“We recently completed our set of distributors per region in Luzon areas but we have not stopped serving our wholesalers.  This now causes channel conflicts which could lead to losing our distributors. The wholesalers are not loyal to our products and oftentimes sell anywhere and below our list selling price. Is it right to just stop serving them and focus selling through our distributors?”   - Val, Makati City
It is interesting that most organizations use the term rationalize when they mean terminate or eradicate.  Your concern is commonly experienced by most selling organizations that have wholesalers and distributors as their channel members. Most of these companies, after a certain period, decide to protect their established distributor network from wholesalers’ poaching by regulating the price and other supports for wholesalers. Others prefer to see the two channels compete. Whoever has the best price, credit term, and closer relationship with customers wins.  In the end, the brand owner loses.
 In her book, Marketing Channels (7th Edition), Prof. Anne T. Coughlan of Kellogg School of Management, discussed a set of marketing flows (from physical possession of the product to payment) to be undertaken in a channel like a wholesaler. She pointed that “a manufacturer must either assume responsibility for all channel flows itself or shift some or all of them to the various intermediaries populating its channel.” In your case, it seems you decided to initially use wholesalers to carry that distribution responsibility. Now, you want your new distributors to handle them in the belief that they are the better channel members to carry out your new set of objectives. Prof. Coughlan also explains that: “one can eliminate or substitute members in the channel, but the flows performed by these members cannot be eliminated. When channel members are eliminated from the channel their flows are shifted either backward or forward in the channel and, therefore, are assumed by other channel members. The obvious reason to eliminate a channel member from a channel is that the flows performed by that channel member can be handled as effectively and at least as cheaply by other channel members.
This reminds us to be cognizant of the fact that we do not simply eliminate and substitute a channel member without appreciating the roles it performs. So, the basic question for you is, can your new distributors effectively perform the flows currently done by the wholesalers?  I suggest you consider the following:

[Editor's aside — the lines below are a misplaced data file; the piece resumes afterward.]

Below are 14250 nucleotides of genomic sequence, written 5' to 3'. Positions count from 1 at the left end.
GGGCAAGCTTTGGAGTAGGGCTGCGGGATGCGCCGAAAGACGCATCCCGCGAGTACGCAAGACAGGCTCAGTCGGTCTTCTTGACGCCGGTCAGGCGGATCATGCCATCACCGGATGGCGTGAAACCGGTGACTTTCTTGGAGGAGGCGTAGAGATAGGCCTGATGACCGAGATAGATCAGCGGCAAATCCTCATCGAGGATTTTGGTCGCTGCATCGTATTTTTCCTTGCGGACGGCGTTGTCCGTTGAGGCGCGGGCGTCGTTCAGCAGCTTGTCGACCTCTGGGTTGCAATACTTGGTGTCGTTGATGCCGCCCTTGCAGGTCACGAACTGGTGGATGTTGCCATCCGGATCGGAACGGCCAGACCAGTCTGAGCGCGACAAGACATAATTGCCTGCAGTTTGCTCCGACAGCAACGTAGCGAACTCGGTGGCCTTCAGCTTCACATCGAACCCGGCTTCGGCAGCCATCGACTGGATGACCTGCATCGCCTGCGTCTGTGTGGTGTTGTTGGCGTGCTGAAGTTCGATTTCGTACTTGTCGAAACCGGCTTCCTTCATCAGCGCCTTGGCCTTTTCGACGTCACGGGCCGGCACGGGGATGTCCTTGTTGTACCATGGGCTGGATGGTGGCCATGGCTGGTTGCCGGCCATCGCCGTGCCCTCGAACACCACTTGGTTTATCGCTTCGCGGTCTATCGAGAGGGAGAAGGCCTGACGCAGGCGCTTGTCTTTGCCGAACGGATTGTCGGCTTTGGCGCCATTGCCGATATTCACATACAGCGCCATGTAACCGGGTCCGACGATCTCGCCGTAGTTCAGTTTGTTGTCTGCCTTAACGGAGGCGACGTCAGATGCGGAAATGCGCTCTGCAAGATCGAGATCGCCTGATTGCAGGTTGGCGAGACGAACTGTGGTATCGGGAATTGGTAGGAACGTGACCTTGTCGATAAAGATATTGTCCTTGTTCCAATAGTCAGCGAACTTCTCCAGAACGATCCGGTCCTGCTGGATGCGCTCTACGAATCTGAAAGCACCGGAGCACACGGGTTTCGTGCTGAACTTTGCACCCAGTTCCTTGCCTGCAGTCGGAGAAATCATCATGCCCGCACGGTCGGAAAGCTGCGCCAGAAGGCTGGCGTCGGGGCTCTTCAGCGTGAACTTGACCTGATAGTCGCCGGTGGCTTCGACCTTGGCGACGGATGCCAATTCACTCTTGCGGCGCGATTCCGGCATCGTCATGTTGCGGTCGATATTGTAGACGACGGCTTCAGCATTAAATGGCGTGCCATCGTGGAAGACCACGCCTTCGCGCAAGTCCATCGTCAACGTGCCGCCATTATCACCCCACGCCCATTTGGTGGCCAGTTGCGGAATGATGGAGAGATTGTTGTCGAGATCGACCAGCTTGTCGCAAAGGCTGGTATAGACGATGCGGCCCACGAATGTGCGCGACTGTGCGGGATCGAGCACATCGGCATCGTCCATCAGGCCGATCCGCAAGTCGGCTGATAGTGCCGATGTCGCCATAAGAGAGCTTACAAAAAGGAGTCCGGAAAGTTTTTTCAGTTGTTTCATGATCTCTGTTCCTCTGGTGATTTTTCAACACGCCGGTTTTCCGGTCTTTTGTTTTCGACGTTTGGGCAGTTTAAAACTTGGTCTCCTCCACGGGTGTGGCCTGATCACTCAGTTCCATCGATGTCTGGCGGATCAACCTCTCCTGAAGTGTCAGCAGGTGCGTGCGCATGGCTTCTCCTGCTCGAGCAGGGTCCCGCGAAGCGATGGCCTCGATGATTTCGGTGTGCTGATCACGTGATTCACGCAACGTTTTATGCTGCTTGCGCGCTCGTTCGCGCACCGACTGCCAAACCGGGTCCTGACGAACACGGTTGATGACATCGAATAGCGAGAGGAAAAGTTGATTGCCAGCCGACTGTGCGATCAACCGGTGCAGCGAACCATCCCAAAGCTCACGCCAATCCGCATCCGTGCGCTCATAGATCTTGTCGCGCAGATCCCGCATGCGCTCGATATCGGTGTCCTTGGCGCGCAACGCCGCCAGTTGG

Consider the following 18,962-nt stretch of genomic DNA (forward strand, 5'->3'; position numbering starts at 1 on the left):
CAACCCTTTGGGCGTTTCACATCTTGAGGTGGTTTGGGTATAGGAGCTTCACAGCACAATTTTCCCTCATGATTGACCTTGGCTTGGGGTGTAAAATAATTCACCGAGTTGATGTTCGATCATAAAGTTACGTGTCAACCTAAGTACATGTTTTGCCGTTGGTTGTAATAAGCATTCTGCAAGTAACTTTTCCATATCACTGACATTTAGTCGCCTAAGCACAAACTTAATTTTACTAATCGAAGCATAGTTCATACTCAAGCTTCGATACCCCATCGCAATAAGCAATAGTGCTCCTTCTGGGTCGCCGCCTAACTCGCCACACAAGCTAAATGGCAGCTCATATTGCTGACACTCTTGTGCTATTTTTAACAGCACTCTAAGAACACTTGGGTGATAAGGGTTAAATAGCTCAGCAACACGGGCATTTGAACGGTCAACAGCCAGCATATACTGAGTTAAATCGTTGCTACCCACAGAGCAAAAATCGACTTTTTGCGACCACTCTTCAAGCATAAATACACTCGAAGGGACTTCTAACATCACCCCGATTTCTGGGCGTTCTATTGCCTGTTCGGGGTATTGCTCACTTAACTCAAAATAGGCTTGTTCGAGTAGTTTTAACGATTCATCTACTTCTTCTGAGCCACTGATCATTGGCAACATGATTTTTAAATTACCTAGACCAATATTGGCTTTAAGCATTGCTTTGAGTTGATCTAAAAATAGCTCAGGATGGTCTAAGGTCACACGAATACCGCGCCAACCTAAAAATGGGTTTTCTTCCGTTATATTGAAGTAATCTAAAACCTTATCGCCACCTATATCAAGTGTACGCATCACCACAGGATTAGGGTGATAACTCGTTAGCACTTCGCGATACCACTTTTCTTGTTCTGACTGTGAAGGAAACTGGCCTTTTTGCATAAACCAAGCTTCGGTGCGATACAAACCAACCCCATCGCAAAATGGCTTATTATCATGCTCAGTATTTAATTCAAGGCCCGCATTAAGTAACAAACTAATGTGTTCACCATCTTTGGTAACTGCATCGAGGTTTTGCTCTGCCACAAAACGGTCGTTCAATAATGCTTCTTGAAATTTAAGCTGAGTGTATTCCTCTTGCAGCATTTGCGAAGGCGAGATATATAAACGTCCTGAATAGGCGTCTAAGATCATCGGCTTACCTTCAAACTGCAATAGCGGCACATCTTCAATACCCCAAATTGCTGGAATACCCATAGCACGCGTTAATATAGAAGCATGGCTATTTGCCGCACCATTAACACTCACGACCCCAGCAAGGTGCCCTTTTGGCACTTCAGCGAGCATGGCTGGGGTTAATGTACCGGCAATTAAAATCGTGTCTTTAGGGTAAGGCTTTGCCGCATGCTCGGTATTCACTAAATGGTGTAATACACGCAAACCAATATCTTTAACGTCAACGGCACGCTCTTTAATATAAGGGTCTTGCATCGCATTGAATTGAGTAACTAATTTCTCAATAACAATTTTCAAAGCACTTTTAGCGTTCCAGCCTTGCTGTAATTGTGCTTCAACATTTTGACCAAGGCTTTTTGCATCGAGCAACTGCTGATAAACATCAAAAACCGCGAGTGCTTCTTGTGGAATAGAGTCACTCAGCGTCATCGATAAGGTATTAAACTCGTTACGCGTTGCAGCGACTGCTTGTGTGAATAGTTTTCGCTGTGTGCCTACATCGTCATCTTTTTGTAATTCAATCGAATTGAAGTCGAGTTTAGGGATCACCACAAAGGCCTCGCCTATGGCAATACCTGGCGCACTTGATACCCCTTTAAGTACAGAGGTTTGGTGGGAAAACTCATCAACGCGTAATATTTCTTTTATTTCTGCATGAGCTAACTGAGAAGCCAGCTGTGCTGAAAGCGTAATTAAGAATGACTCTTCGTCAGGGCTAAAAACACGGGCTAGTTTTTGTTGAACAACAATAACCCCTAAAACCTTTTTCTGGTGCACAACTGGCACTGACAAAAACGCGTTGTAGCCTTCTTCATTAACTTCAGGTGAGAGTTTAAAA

Consider the role of the wholesaler in the marketing flow. The wholesalers were able to develop a certain level of distribution base for your products. They can do this because of their knowledge of customers and territories, and their established customer relationship which is largely based on low price proposition.  There are also a good number of customers who prefer to buy from them because of their wider product assortment which are usually fast-moving items.  Do your new distributors have the capability to cover these customers and build better relationship with them? Do they know them? Are there other value propositions they can offer beyond price?
Consider the timing.  Timing is very important in shifting to another channel member or intermediary. If your market penetration is from mid to high level at this point, then your distributors are good candidates to perform the various distribution tasks. Wholesalers are good channels when your market penetration is still low.  Likewise, timing must be considered if you want to manage a hit in your sales performance and customer service as a result of the transition from wholesaler to distributor. A good time to rationalize your wholesalers is obviously, when distributors are ready to assume the servicing of those customers being served by wholesalers.
Consider the capability of your new distributors. Capability is not only measured in terms of number of sellers and strength of the distributor’s support systems. You also need to emphasize the level of customer understanding and customer management of your distributors.

Emilio “Bong” Macasaet III is Partner and Chief Distribution Strategist of Mansmith and Fielders, Inc. (www.mansmith.net), the leading marketing and sales training company in the Philippines. Please also send your marketing, sales and strategy questions to mentors@mansmith.net.